hidebound
(adj.) narrow-winded and rigid, especially in opinions or prejudices; stubbornly and unthinkingly conservative
SYNONYMS: intolerant, inflexible
ANTONYMS: open-minded, tolerant, liberal, progressive
hierarchy
(n.) any system of things or people arranged or graded one above another in order of rank, wealth, class, etc.
SYNONYMS: chain of command, pecking order
liturgy
(n.) a religious service or rite; the form of a ritual or other act of public worship
SYNONYMS: ceremony, observance
mirage
(n.) something illusory, without substance, or without a basis in reality; an illusion
SYNONYMS: optical illusion
morass
(n.) a patch of low, soft, wet ground; a swamp; a confusing situation in which one is entrapped, as in quicksand
SYNONYMS: bog, quagmire
ANTONYMS: solid ground, bedrock, terra firma
noisome
(adj.) offensive or disgusting; foul-smelling; harmful or injurious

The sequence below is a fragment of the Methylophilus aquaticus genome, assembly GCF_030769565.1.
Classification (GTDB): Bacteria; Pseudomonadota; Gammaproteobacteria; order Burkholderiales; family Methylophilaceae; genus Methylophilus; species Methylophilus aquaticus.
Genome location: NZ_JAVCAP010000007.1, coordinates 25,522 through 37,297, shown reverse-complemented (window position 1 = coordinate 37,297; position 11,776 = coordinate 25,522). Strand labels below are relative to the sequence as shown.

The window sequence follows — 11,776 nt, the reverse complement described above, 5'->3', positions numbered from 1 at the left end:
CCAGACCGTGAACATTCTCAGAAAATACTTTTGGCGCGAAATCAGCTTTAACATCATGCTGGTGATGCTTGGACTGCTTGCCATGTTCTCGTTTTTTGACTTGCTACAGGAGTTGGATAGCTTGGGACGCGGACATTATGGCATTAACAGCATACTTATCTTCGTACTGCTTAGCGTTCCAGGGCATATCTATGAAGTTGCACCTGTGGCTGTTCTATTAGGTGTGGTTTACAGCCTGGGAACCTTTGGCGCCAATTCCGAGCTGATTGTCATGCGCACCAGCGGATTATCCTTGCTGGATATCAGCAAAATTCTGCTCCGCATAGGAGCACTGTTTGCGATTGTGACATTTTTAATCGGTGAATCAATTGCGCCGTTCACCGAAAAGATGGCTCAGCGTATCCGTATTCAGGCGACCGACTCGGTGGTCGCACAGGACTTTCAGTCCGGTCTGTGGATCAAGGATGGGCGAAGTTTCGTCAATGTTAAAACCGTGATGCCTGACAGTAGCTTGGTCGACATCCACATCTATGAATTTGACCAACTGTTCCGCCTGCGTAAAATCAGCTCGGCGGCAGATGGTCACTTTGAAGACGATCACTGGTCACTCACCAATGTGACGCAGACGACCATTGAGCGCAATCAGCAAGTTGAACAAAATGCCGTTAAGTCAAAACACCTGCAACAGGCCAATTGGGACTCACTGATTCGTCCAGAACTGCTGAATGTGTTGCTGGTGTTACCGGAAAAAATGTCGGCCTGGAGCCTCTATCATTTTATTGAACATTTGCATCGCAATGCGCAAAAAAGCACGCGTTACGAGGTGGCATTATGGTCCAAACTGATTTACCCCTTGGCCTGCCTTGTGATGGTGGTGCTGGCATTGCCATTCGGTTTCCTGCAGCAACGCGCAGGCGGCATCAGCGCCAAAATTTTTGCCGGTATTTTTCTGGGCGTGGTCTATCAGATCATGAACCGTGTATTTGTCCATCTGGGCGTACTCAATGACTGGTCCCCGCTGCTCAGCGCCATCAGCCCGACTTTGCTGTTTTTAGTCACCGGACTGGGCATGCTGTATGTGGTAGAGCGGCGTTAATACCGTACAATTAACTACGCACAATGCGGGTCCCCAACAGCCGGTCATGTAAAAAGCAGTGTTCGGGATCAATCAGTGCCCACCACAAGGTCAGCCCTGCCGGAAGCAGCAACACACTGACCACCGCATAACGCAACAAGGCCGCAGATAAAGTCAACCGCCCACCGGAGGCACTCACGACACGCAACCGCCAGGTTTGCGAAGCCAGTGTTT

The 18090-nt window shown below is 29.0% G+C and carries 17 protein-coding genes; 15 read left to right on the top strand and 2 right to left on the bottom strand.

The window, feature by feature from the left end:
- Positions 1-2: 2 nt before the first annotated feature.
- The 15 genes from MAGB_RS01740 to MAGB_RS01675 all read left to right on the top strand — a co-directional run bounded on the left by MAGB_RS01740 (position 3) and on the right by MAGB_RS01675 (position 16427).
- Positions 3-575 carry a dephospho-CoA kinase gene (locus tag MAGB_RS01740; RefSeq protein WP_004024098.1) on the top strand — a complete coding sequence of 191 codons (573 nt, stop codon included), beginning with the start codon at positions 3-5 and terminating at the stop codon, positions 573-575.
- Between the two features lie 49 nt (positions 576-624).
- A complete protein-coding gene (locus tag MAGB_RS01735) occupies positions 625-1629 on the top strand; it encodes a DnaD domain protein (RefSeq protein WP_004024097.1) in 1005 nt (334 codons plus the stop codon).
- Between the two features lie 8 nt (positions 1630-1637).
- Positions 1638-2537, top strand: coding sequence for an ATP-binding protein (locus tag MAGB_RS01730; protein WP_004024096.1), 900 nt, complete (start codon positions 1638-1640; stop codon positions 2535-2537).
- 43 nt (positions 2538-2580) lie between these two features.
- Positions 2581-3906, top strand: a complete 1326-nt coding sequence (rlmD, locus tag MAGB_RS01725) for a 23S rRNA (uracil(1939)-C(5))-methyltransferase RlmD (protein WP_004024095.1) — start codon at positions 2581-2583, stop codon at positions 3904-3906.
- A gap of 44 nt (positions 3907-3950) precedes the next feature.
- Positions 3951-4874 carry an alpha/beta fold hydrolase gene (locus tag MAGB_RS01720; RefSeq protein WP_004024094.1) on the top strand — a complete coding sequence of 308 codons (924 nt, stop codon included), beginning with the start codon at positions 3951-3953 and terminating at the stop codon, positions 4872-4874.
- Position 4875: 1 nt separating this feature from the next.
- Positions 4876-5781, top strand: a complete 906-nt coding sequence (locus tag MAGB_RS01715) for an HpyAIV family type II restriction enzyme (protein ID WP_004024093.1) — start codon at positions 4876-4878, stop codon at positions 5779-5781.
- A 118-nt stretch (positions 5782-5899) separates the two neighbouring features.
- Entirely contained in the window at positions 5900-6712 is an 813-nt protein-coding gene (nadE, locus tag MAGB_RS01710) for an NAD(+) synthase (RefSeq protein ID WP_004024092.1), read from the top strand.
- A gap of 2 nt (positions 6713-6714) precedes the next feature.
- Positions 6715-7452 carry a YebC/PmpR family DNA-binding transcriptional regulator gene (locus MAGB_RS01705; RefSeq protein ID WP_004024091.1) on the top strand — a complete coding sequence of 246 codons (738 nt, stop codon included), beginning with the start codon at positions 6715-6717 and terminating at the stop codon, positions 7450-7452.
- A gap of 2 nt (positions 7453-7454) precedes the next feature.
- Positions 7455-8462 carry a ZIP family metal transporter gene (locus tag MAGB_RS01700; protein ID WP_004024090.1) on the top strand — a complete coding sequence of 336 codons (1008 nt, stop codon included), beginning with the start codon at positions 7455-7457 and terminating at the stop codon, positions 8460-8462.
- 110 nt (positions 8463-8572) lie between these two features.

SYNONYMS: fetid, noxious, vile, loathsome
ANTONYMS: wholesome, pleasant, sweet-smelling
oblivious
(adj.) forgetful; unaware
SYNONYMS: insensible
ANTONYMS: aware, mindful, cognizant, alert
poltroon
(n.) a base coward
SYNONYMS: craven, dastard, "chicken"
ANTONYMS: hero, stalwart, gallant
proselyte
(n.) a convert; a disciple
SYNONYMS: novice, neophyte
ANTONYMS: master, teacher, guide, gru
quasi
(adj.) resembling but not actually being; seemingly but not actually or completely
SYNONYMS: kind of, semi-, as if
ANTONYMS: totally, completely, actually, in fact
raillery
(n.) good-humored ridicule; teasing
SYNONYMS: banter, persiflage
ribald
(adj.) irreverently mocking; coarse, vulgar, or indecent in language
SYNONYMS: bawdy, risque
ANTONYMS: seemly, proper, decorous
supine
(adj.) lying flat on one's back; listless or lethargic; apathetic or passive
SYNONYMS: prone, prostrate; inert
ANTONYMS: upright, erect, perpendicular, vertical
vignette
(n.) a short description or sketch; a picture of illustration with edges that gradually shade off; a decorative design on the title page of a book or at the beginning or end of a chapter
SYNONYMS: thumbnail sketch, anecdote
ANTONYMS: epic, full-length treatment